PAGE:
A New Way Forward?
I watched the President's speech last night and have a few thoughts.
I was encouraged by several points:
1) Distributing oil profits to the Iraqi people. I still wonder how they expect to administer this plan, but if it goes well it could help turn popular support against those who disrupt the flow.
2) Cutting off Iran & Syria's suppport for terrorists in Iraq. Again, I'll believe it when I see it, but it's worth the effort.
3) His solicitation of other ideas from Congress and his admission that any mistakes were his fault. The Dems in Congress will still scream that he doesn't listen, but both points were rare and overdue bits of humility from this administration.
My problem with the speech, however is that we are still inadequately defining what our strategic goals in the country should be. It's hard to measure our progress if we don't know what the correct direction is. As a result, I discount any claim that victory is critical or that we can't afford to fail in Iraq because I don't know what constitutes victory or failure.
I've complained about this before, so I've decided to lay out what I see as the most important strategic goals.
1) A sustained and aggressive offensive against Al Qaeda. From what I can tell, we have had only moderate success on this goal in Iraq. It took us far too long to get Zarqawi and we allowed his groups to bomb the Mosque of Samarra. However, the fly-paper strategy has seemed to have some success. Many people talk of "draining th e swamp". I think we're better off trying to attract foreign jihadists to Iraq, as I continue to believe that the Marines and GI's in Iraq are better equipped to deal with these terrorists than the Sheriff in Yuba City, CA or the beat-cop in Boston, MA.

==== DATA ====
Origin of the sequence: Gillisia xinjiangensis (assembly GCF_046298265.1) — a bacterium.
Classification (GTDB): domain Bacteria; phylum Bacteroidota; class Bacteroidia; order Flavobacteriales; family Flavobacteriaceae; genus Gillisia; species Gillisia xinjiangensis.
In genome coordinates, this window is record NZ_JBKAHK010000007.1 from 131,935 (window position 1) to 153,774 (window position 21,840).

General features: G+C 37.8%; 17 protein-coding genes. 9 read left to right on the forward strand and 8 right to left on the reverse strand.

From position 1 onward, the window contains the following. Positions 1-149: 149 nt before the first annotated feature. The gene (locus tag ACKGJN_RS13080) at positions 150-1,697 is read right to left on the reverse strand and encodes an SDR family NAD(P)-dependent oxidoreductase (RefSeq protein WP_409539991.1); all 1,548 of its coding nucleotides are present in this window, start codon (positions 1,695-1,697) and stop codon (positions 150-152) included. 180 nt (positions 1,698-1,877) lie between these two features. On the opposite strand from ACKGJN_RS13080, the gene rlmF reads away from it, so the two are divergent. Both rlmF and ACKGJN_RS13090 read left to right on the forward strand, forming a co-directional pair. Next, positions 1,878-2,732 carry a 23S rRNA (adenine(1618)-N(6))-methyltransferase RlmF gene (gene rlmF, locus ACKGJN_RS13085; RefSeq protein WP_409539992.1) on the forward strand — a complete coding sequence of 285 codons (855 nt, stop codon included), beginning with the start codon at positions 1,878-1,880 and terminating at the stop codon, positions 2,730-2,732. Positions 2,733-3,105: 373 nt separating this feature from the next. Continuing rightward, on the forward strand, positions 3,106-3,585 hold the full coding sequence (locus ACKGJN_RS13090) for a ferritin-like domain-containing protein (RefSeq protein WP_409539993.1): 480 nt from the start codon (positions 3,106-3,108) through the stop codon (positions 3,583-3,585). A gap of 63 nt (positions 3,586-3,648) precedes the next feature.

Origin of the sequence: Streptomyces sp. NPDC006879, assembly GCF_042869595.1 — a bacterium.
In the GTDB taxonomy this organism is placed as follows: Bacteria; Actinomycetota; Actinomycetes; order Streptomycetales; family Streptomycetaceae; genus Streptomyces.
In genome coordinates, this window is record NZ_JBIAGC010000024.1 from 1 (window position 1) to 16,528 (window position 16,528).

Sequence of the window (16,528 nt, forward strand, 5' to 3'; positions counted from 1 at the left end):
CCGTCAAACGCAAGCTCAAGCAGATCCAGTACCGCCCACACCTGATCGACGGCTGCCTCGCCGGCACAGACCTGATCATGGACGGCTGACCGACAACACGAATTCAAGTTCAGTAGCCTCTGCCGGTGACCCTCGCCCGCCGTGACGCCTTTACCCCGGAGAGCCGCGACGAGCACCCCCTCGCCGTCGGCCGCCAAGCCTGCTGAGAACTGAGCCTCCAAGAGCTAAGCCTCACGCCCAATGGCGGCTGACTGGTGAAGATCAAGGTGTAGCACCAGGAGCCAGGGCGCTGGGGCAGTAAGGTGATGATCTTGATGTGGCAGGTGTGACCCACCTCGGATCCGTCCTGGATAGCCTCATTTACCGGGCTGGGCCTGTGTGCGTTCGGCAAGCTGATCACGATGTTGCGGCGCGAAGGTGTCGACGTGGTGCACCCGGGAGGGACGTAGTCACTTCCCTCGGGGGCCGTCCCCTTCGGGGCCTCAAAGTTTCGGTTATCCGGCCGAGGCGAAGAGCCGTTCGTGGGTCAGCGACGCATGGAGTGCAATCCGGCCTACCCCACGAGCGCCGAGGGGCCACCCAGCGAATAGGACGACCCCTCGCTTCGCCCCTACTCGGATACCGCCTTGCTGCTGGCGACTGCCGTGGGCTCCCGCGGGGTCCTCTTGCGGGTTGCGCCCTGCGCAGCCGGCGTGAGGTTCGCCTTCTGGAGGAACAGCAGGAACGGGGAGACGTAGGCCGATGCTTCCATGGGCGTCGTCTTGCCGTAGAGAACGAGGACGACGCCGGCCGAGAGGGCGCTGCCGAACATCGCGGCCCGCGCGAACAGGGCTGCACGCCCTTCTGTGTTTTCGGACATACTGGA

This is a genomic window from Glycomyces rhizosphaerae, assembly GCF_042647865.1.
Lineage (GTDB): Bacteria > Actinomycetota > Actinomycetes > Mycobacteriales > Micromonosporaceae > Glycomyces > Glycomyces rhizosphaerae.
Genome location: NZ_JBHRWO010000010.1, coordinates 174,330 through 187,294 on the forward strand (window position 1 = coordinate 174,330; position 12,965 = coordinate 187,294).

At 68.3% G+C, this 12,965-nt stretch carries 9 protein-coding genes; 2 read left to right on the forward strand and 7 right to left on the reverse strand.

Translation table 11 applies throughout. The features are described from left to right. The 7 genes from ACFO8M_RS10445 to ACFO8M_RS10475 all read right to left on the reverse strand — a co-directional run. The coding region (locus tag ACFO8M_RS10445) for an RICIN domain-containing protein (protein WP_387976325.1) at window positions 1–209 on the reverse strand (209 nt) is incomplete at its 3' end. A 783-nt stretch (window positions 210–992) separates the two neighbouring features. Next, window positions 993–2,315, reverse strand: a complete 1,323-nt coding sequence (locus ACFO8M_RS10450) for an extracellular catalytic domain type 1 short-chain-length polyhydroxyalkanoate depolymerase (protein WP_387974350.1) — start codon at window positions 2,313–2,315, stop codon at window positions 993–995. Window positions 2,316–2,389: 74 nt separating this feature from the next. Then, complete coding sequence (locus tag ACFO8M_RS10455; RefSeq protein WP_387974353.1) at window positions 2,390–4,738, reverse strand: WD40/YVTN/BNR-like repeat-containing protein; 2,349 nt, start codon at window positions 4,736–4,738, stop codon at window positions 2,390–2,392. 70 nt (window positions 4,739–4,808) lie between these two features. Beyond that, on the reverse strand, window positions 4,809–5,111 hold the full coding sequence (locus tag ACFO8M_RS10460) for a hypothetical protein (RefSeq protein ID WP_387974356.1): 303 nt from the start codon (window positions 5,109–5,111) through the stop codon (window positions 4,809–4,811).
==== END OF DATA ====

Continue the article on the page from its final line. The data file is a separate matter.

2) Depriving Iran of control of Iraq's oil. We are slipping on this goal. While Iran has not marched across the boarder and seized the oil fields, I worry that they pull the strings with Muqtada al Sadr and that he will emerge as Iraq's leader, whether he is popularly elected or he takes over by force. Based on the fact that Saddam's guard's were shouting "Muqtada" when they put the noose around Saddam's neck, I would not be surprised to see a military coup in support of the Shiite leader. As I understand it, many of the death squads are manned by members of the new Iraqi army anyway.
3) Do not allow our troops to become involved in a Shia vs. Sunni (vs. Kurd) civil war in Iraq. There is pent up hostility between these groups that predates but was exacerbated by Saddam's rule. I still worry that this is a powder keg, and right now we are just seeing the sparks.
So is a "surge" of troops the best way to achieve these goals? I doubt it.
I still believe that redoplying our troops to bases in the desert will help them protect the oil infrastructure, stage special forces operations against Al Qaeda, deter Iran from invading, and remove our troops from the middle of the sectarian violence in the cities.
If we try to impose security in Baghdad with extra troops, then we will find ourselves fighting both the Sunni Insurgents and the Shiite militias. When that happens, it means that the Iraqi people, not Saddam's forces, have become our adversary, and that will be a road to disaster.
Thursday, January 11, 2007
A New Way Forward?